I recently had my clutch replaced and a new battery put in. Within a month my regulator/rectifier burnt out of it. So, I purchased a new one. After 2 weeks that one burned out also. I replaced the stator, the battery again, and the wiring harness. Now, this is my 3 regulator/rectifier that had burnt out on me. After the second one, I was told to have it mounted outside of the frame. That only lasted a week and it had burnt out again. Everything I purchased was brand new, so I was wondering if someone could help me find out the problem.


2 Answers 2


[answer in progress]

One of the reasons regulators burn out is overheating. That is why people put it outside the frame on some bikes to get better airflow around them, and out of the cooker. However, given that you had done that, it must be other reason. I would suspect connections, but then again, you had replaced the harness (seems a bit rash, replacing major parts willy-nilly).

But here is something about regulator ground (via fireblades.org):

The biggest problem with rectifiers, and in my experience why the burn out, is the lack of a good ground to the battery. The back of the regulator is metal and is supposed to ground against the frame. After a year or two, the aluminum gets a layer of oxidation on it that makes the gound very weak. The rectifier, which uses the ground to determine battery voltage, thinks the battery is low and over charges in an attempt to get things back to normal. This usually burns out the reg or battery or both.

Running a ground wire to one of the bolts on the reg with a big round wire end that contacts the back of the reg almost always fixes the problem. As long as the system isn't too damaged. The over heating in the system also often causes the connector plug between the reg and the stator to go bad as well, so be sure to check it for melting or bad wires.

Edit: Here is another possible issue — surges or shorts in high-voltage ignition system that can fry components of low-voltage system (see answer from Suzuki GSXR600 (K7) - Burned regulator/rectifier question).


Not Necessarily an Issue

There is not a guarantee that there is a problem with your charging system if the rectifier on your 1999 Suzuki GSXR keeps burning out.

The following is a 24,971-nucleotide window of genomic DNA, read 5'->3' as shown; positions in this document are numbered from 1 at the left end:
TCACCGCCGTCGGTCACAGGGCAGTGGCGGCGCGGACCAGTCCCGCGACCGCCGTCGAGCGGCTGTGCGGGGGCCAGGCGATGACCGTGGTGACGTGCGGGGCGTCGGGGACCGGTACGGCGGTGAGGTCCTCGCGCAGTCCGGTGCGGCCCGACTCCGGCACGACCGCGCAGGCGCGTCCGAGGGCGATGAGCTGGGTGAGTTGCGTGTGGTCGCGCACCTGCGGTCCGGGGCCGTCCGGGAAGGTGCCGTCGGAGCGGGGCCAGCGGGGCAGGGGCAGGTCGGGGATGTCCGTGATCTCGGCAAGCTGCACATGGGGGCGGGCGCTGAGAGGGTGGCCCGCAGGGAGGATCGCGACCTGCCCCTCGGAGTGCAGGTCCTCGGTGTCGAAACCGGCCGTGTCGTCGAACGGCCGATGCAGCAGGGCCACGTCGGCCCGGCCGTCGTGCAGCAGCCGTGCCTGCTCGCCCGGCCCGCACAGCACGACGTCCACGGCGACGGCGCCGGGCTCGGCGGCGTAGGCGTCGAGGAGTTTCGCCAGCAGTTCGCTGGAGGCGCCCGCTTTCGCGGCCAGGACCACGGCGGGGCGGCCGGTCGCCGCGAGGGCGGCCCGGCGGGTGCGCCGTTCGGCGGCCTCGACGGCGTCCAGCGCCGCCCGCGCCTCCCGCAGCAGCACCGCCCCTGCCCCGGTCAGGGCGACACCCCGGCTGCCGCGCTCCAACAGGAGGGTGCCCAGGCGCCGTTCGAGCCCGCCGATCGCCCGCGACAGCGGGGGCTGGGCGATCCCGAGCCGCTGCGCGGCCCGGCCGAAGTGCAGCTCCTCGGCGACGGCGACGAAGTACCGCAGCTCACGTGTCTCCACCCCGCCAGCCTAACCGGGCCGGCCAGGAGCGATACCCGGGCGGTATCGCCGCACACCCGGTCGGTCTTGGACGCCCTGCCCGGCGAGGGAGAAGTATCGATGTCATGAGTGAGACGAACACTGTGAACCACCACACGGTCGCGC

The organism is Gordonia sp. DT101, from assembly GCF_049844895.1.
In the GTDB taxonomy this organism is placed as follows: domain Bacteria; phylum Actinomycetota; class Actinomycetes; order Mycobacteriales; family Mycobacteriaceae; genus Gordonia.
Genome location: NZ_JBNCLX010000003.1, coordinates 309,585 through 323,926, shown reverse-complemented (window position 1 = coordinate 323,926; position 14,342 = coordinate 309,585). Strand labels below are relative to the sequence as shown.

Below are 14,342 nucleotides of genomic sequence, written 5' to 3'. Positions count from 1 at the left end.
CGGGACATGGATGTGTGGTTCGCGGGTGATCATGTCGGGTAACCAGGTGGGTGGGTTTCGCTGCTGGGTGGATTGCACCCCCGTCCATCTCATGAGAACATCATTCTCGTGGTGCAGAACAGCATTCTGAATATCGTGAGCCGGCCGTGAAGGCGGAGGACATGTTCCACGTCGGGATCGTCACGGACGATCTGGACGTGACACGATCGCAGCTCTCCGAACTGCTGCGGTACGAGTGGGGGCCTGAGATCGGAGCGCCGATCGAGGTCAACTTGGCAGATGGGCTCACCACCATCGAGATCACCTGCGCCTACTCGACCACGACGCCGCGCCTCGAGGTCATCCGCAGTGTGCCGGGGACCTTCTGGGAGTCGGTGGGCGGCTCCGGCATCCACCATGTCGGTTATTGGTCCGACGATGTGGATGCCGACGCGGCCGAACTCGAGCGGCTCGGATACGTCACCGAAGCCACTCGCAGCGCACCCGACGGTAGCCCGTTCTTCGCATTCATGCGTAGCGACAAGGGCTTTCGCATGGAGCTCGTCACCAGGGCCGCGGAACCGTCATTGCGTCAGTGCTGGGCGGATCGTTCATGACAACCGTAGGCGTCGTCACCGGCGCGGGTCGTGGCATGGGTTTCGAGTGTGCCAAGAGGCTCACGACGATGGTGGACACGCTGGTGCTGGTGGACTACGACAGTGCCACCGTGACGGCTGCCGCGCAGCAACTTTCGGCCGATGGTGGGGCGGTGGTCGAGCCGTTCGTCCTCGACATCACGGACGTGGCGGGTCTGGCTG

Suzuki Rectifiers

Your era of Suzuki is unfortunately notorious for burned out rectifiers and stators. Whomever they were sourcing them through had a huge quality control issue. The TLR and TLS of that era had the same issue as did many other models. Essentially, the charging systems were junk.

Testing Your Stator

There are three yellow wires that come from your stator. They come out of the left side crankshaft cover and route into your sprocket cover and out along the cast bottom portion of your frame on their way to your rectifier. They connect directly to the rectifier. You can disconnect them from the rectifier and test them with a multimeter. Your first test will be static. The engine is not running. Be sure to disconnect from the rectifier and not just try and pierce the wires with the multimeter end. They are special wires and insulated a bit more, these are one of the few wires on the motorcycle that carry AC current.

  • Static Test Set multimeter to ohms and test between all the leads in pairs. The reading 0.1 to 1.0 max resistance.

  • No Load Test Dynamic Test Set your multimeter to AC Volts and start the bike. It should be cold. Have a friend hold the RPM's at 5,000. Test between the leads. You should see more than 70V. If it's below that, you may need a new stator. I would replace, but I'll get to that later.

Testing Your Rectifier

Your rectifier has diodes in it. Diodes are one way valves for electricity, think of a reed valve in a two stroke in-take. Since this is a three-phase charging system you need diodes to join the AC current into a single output and convert to DC. I could get more detailed but I want to keep it simple.

  • Rectifier Resistance Test Using your multimeter set to ohms connect the multimeter to the ends of each of the diodes and check the resistance in both directions. You should have low resistance in one direction and higher in the opposite direction. Generally, you will want to see 5 - 40 ohms of resistance in the forward bias direction, and infinite resistance in the reverse bias direction.

  • Procedure Attach the black probe (-) of the meter to the ground side of the rectifier (black wires) and the red probe of the meter to each of the three contacts for the stator. Record the numbers. Then swap around the meter leads (red and black are swapped) and take the readings again. You have thus measured the ground side of the rectifier.

If you have lower resistance in both directions (5+ ohms) then it's shot. If you have infinite in both directions, then it's shot.


Do not buy a Suzuki rectifier. I have purchased my replacement rectifiers off Ebay fro the last six or seven years and haven't had an issue with any of them. I've purchased them all from domestic suppliers that make them for a plethora of motorcycles, ATV's and dirtbikes. You will find them by searching. I have only purchased domestic. These rectifiers have not given me a bit of issue. I have one on my son's track bike (2005 GSXR 600) since 2008 and that thing get's beat hard in the summer from 7000 RPM to redline over and over all day. The cost is about 20% cheaper than OEM from Suzuki.

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